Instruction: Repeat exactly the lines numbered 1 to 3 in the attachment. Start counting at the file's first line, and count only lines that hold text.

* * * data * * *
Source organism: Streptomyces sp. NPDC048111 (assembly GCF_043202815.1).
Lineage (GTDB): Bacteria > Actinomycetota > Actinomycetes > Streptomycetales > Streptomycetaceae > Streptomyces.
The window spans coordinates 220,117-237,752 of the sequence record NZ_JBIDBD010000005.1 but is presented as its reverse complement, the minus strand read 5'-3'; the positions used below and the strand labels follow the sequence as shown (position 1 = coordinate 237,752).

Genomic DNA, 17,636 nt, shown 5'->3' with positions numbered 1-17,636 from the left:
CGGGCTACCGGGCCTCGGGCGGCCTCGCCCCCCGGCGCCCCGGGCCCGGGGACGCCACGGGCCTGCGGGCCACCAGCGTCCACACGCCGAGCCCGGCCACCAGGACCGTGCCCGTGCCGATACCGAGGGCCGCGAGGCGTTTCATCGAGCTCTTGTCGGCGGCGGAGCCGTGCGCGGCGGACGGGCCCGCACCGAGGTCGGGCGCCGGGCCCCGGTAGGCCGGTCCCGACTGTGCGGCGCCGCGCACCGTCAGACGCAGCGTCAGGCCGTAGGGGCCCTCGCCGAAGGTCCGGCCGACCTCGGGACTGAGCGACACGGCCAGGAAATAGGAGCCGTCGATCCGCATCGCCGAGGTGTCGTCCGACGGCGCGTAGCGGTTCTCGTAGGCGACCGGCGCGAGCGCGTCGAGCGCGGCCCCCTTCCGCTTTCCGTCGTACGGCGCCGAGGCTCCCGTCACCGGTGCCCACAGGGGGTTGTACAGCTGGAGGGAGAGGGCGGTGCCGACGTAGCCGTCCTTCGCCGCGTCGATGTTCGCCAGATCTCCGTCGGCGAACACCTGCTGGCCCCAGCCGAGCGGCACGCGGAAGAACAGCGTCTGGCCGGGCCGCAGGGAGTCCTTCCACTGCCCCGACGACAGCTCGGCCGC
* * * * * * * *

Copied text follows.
Source organism: Streptomyces sp. NPDC048111 (assembly GCF_043202815.1).
Lineage (GTDB): Bacteria > Actinomycetota > Actinomycetes > Streptomycetales > Streptomycetaceae > Streptomyces.
The window spans coordinates 220,117-237,752 of the sequence record NZ_JBIDBD010000005.1 but is presented as its reverse complement, the minus strand read 5'-3'; the positions used below and the strand labels follow the sequence as shown (position 1 = coordinate 237,752).